In that case I guess I'll eat my nonfat yogurt. Want to watch?

After she locked the case, I followed her through the door that said STAFF ONLY into the small, cluttered workshop she liked to call her office. She removed a cup of strawberry yogurt from the tiny refrigerator, and we moved aside some plastic book covers and sat down facing each other across the paper cutter.

I don't understand it, she moaned, opening the cup. I eat like a bird and can't lose a pound. Want some homemade cookies? They're really good-one of the staff brought them in.

No thanks, I said, then noticed they were peanut butter cookies.

How's your fiance? I asked. He'd been in a bad accident last month when his van went off the Deer Tick Ridge Road.

He's fine. Back at work already. How's your arm?

I rubbed it where the break had been. The soft cast was off now. Neatly healed. Aches a little when it's damp out.

My grandmother gave me a recipe for a poultice that really helps with arth-ur-itis.

My doctor gave me a prescription for an anti-inflammatory. And I don't have arthritis. I changed the subject to something that had been on my mind since yesterday afternoon's visit to the Hostettler farm. Do you have any books or magazines about carousels?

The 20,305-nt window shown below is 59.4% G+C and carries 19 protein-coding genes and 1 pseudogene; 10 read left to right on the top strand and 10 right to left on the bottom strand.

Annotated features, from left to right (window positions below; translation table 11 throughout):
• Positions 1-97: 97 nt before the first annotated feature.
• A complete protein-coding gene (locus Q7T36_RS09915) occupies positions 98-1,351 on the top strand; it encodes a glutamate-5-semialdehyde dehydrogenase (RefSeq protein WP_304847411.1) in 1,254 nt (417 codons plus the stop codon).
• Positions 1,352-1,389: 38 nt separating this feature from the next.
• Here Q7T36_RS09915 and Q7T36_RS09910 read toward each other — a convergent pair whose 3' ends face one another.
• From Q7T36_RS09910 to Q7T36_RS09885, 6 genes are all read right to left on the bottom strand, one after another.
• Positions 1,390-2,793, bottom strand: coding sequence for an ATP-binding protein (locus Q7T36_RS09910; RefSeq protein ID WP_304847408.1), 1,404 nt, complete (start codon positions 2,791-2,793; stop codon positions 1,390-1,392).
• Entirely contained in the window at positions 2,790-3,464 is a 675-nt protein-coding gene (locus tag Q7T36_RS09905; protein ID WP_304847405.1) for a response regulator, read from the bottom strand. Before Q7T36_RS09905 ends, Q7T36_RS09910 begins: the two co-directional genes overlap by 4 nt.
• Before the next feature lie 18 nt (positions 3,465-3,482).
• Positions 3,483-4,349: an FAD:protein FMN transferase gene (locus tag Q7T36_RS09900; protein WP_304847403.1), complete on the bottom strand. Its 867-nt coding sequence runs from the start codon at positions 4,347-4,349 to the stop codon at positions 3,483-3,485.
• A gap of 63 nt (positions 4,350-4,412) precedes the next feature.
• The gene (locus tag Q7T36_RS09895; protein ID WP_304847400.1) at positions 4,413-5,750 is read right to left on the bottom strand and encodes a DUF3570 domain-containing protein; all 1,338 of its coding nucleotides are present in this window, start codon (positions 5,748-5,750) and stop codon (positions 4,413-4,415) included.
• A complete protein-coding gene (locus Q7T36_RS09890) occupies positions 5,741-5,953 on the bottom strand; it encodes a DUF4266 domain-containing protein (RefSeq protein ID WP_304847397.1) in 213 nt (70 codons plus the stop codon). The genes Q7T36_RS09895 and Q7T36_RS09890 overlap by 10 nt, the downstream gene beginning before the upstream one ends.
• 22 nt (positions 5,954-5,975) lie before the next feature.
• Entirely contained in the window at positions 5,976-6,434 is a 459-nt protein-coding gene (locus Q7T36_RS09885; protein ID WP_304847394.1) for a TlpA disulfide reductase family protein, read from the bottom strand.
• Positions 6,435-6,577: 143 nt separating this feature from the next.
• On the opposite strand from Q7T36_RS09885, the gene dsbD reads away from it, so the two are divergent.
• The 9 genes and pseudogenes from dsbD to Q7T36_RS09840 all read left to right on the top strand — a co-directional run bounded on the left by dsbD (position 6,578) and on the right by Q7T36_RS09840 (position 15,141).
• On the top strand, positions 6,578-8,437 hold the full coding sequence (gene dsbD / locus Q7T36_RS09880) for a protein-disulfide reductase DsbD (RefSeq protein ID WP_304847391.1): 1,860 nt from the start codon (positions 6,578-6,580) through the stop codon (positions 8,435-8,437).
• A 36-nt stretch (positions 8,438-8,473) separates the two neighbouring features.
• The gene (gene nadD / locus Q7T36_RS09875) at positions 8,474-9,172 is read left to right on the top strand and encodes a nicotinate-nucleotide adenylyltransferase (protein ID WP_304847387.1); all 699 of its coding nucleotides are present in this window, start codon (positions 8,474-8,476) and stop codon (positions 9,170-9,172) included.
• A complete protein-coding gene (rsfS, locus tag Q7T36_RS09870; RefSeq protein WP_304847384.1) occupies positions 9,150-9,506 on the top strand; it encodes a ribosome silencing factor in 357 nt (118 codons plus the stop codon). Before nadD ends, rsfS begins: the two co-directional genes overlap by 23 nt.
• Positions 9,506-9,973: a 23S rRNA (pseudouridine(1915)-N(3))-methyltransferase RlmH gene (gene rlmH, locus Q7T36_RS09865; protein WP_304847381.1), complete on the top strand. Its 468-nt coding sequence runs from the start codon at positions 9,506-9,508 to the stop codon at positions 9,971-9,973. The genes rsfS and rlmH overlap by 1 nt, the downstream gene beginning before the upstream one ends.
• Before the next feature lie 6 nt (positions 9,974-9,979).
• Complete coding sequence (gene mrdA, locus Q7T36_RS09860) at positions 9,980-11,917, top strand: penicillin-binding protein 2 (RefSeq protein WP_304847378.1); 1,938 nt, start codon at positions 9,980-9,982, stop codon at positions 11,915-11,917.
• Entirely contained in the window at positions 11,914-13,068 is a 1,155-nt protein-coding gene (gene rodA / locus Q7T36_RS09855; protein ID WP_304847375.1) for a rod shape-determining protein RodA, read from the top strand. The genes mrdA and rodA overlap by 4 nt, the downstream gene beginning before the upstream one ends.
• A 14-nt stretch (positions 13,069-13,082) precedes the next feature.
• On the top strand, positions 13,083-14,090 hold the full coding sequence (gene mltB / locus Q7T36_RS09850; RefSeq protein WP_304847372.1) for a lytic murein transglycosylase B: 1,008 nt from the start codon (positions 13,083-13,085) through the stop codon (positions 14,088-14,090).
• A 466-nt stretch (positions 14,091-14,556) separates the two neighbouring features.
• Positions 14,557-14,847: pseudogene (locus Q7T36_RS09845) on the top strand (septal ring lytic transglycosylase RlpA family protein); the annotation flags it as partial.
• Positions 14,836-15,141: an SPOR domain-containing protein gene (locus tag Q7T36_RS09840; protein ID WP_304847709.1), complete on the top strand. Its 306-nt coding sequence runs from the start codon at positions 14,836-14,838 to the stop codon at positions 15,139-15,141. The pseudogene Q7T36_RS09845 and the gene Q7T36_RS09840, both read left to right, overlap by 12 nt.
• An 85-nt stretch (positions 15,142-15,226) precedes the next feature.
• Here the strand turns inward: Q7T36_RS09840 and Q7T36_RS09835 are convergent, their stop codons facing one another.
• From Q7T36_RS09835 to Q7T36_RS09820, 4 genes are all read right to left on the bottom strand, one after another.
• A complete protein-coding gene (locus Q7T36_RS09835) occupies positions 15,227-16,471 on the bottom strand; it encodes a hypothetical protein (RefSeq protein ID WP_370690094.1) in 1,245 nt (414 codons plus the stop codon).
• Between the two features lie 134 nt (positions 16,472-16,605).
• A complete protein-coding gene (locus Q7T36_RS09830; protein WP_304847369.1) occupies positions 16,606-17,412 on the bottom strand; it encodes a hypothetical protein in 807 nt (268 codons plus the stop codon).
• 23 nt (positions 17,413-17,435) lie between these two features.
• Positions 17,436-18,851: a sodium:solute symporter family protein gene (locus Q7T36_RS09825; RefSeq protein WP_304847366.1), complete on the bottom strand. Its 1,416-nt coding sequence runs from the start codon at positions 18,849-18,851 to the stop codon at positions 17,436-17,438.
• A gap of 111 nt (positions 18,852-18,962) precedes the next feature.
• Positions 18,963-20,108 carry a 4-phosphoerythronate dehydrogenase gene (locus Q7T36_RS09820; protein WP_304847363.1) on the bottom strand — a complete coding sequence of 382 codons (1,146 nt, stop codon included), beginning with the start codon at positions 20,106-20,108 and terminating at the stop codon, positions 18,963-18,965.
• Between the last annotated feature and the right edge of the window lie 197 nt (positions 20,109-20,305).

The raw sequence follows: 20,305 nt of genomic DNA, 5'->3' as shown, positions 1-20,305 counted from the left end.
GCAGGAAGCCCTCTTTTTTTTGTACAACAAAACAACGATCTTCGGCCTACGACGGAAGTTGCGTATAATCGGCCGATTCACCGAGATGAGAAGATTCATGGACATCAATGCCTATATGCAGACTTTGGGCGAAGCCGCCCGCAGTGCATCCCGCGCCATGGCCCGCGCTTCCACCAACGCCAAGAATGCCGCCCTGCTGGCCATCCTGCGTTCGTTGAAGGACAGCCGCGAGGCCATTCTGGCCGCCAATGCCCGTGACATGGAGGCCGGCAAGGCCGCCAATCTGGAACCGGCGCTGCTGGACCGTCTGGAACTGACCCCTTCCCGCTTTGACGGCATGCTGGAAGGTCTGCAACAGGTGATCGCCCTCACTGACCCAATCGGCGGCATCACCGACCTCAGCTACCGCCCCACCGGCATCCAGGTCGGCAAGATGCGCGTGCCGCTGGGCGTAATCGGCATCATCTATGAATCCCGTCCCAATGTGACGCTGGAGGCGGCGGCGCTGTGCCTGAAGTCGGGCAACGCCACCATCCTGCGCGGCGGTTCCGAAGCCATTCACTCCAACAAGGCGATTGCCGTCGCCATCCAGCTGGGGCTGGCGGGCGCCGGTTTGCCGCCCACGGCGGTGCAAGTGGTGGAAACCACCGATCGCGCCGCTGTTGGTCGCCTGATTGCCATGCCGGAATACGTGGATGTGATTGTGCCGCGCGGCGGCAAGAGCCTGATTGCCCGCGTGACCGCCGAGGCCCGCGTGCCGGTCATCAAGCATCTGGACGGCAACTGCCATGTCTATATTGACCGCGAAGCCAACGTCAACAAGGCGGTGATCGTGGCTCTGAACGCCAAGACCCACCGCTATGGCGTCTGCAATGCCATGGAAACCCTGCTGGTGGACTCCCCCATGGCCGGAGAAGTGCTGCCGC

You mean like merry-go-rounds? Probably. She looked ruefully at her half-empty yogurt cup.

I'll check the catalog while you finish lunch, I said, to her obvious relief.

If you find something, bring it back here, she called as I left the room.

I thumbed through the card catalog, glad that the library was too underfunded to afford computer cataloging. There's something about reading the cards that I like.

In about ten minutes, I was back in Maggie's office with a small pile of books, which I spread out on the worktable. While she finished the last of the peanut butter cookies, I flipped through the pages of one.